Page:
Here is the finalized version of “Reach Assessment for SR 530 and 20 near the Skagit River Rockport Bridge,” produced by Rob Schanz, Hydrologist, of the Washington State Department of Transportation’s Environmental Services Hydrology Program.
What do you make of this report relative to the Barnaby project?
An immediate concern we may have about any report like this which is produced by a state agency is that it be independently created using the agency’s own findings of fact and analysis. As you read through this report, note the degree to which it relies on analysis produced for the SRSC in support of the SRSC’s effort to secure funding and regulatory approval of its project. A WSDOT technical report should not presume the factual validity of a purpose-driven study. That would be inappropriate on the part of WSDOT. Our Washington State Department of Transportation should conduct its own independent analysis and make its own independent judgment.
It is interesting that this “reach assessment” was posted on the SRSC’s Barnaby Project website, and I was referred to it there. It should be available directly from WSDOT. Mr. Schanz wrote in an email to me: “Note that we’ve provided the report to the Barnaby Slough restoration project team as background, but the purpose of the report is to help WSDOT assess erosion risks in the vicinity of the project under existing and proposed conditions. We are not advocating for or against the restoration project, but are stakeholders that the project team is working with because we have infrastructure in the vicinity.”
Well, it sure looks like WSDOT is at least a passive partner in the Barnaby Project.
Of course, WSDOT will be held accountable for its performance in serving the public interest, which with respect to the Barnaby project include consequent harm to our community of neighbors.
What do you see in this report that strikes you as significant?
Commentary in the report relative to the Barnaby project includes:
1) the observation that the Barnaby project, “…could substantially change river hydraulics and geomorphologic condition in this reach.”
2) At milepost 99, “Risks at this location could occur if the river reoccupies this channel network, bringing the main energy of flow against the toe of the embankment along SR 20. The Barnaby Slough restoration project could increase the likelihood of this channel change.” (Page 8).
3) “Climate change is projected to alter the timing and magnitude of streamflows in the coming decades (Skagit River System Cooperative and Natural Systems Design, 2014). Warmer temperatures and changing storm patterns will likely result in more rain-dominated storms and less snow storage. This will increase winter peak flood flows and decrease summer flows.” (Page 12).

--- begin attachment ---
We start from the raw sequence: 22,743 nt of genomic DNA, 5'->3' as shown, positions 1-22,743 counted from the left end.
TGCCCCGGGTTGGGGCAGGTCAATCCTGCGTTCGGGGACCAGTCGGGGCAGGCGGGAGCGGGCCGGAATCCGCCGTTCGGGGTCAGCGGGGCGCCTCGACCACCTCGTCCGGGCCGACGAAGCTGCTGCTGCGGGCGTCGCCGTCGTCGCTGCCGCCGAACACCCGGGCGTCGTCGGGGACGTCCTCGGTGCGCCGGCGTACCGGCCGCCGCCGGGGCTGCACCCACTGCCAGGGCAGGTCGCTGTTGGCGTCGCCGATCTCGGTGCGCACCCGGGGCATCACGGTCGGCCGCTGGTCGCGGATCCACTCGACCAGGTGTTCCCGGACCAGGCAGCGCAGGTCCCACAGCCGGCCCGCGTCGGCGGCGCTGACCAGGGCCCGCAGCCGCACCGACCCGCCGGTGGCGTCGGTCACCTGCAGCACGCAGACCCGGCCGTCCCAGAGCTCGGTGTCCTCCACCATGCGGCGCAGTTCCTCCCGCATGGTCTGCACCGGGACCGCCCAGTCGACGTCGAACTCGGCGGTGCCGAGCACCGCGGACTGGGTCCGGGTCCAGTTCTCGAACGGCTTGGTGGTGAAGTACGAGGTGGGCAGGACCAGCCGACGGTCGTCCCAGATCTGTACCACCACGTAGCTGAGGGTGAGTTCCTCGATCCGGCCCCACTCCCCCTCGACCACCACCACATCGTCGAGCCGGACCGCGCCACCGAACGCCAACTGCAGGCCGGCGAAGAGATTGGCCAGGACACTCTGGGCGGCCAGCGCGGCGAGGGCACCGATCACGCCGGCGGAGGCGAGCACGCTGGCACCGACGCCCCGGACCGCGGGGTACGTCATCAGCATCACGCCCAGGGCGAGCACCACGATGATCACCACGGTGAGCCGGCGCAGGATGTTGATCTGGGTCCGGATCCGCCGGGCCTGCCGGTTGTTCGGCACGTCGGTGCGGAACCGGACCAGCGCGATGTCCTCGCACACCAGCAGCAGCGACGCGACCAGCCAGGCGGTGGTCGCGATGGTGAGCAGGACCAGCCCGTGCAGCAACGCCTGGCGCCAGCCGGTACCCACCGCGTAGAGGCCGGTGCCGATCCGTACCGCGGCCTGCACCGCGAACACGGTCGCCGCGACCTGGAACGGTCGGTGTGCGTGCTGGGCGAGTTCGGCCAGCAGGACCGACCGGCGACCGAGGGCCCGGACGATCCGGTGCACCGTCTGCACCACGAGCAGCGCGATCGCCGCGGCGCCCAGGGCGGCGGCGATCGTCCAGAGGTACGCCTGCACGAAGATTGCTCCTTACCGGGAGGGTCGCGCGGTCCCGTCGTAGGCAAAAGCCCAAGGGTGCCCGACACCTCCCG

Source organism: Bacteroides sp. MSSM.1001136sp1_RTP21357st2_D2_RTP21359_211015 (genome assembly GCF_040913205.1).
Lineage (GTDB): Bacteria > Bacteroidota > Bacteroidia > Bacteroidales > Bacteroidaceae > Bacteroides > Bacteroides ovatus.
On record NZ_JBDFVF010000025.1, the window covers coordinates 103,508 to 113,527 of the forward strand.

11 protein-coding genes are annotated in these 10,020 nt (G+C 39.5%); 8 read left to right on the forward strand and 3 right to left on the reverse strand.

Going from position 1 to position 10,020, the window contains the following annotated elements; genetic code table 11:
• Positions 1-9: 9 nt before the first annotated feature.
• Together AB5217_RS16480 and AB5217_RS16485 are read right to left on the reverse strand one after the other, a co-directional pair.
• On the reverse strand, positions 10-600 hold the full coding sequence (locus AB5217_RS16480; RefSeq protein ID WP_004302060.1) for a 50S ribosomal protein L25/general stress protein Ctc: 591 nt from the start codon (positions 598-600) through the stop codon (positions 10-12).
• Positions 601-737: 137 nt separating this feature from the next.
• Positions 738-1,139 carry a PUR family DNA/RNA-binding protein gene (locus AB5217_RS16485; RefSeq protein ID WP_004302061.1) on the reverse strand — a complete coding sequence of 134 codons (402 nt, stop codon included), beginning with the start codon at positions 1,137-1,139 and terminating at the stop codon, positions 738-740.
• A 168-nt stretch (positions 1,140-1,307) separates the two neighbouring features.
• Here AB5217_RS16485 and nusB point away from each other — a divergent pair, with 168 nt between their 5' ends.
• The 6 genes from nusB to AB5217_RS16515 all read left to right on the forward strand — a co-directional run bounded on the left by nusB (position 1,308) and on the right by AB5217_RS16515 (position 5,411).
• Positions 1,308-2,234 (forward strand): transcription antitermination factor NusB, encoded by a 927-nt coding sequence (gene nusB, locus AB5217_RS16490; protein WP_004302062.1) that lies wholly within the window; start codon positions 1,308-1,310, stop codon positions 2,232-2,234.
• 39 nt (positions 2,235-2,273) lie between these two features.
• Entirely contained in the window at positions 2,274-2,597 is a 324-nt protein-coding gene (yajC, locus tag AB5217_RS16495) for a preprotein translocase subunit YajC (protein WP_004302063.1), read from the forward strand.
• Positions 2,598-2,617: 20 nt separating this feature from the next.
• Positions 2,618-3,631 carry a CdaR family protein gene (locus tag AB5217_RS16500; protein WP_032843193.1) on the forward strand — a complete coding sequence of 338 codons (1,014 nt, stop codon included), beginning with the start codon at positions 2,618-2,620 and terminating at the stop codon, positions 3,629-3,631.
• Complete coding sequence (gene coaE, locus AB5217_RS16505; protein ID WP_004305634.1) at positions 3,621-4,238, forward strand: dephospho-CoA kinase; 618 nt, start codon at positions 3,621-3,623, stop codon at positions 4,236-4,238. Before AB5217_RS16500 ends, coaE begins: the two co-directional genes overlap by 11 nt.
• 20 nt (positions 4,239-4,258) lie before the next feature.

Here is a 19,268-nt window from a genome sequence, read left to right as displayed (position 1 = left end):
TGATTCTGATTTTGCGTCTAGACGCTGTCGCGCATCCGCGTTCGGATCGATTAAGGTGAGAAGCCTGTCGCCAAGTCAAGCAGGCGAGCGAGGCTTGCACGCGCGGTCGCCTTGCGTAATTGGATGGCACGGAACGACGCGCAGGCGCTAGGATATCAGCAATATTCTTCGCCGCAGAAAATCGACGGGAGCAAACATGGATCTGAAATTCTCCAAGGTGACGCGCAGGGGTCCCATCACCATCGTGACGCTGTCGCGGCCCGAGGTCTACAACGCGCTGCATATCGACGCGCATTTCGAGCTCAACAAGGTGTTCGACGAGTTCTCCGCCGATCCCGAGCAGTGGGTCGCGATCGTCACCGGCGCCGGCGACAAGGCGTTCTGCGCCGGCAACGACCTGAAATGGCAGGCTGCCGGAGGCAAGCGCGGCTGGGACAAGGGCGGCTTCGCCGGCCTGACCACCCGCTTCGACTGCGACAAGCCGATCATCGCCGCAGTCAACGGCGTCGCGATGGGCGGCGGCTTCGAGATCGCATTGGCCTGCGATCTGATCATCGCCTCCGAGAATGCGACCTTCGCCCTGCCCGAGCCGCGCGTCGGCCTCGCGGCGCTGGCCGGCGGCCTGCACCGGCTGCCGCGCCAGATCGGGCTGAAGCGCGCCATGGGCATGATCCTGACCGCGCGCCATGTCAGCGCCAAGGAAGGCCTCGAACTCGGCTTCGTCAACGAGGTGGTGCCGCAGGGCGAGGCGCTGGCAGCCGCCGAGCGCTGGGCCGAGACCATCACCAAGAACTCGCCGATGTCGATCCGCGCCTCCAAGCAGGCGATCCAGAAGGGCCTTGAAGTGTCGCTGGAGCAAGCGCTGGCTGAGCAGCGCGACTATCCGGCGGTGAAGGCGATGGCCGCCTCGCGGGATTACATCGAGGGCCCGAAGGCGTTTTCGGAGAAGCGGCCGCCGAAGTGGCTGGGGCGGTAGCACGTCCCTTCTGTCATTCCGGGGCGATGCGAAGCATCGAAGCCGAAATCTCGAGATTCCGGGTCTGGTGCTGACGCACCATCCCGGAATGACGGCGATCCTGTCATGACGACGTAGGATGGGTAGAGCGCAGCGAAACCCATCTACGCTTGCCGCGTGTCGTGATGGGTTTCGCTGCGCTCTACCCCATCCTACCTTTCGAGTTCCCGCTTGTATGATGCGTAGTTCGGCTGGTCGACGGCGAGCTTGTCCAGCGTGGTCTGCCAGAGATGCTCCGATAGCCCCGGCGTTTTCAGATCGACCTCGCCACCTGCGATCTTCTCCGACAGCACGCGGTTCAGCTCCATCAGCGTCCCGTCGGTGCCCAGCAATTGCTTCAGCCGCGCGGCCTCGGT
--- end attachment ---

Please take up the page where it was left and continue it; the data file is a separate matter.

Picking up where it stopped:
4) “The river is currently meandering along the northern margin of the valley, but meander scars and remnant oxbow lakes show extensive historical migration across the entire valley floor.” (Page 12).
5) “River banks within the alluvial floodplain are composed of more erodible sands and silts, and there are numerous relic channel features and meander scars that indicate frequent migration across the floodplain.” (Page 14).
6) “Between 1901 and 1944 the river abandoned Barnaby Slough, and now follows a straight and entrenched flow path from the upstream end of the project reach to the outlet of Barnaby Slough.” (Page 15).
7) “Flooding will continue to occur on low-lying portions of SR 530 approaching the bridges from the south, and on SR 20 east of MP 100.2. Climate change is likely to increase the frequency and extent of flooding.” (Page 20).
8) “Alternative 4 involves major in-river structures and channel modifications to actively direct more flow into Barnaby Slough and the southern floodplain. This alternative therefore has potential to change risks to portions of the WSDOT highway system. Areas.” (The SRSC has advanced the idea of cutting a channel from the Skagit River into Barnaby Slough, to divert a significant portion of river flow through the slough. This troubling notion is part of what the SRSC refers to as “Alternative #4.”)
Unfortunately, this report completely fails to address the consequences of good intentions gone awry. The diversion of part of the Skagit River into the Barnaby Slough creates the possibility of a major shift southwestward across the valley. The now relatively stable Skagit could make a massive move as a consequence of environmental changes and/or catastrophic events. This report perpetuates the hubris inherent in the SRSC’s design fantasy that Mother Nature’s behavior can be controlled and predicted. The Barnaby project needs to include careful consideration of negative possibilities to assure that whatever is done there to improve fish habitat has no negative effects on our safe enjoyment of our homes and lands.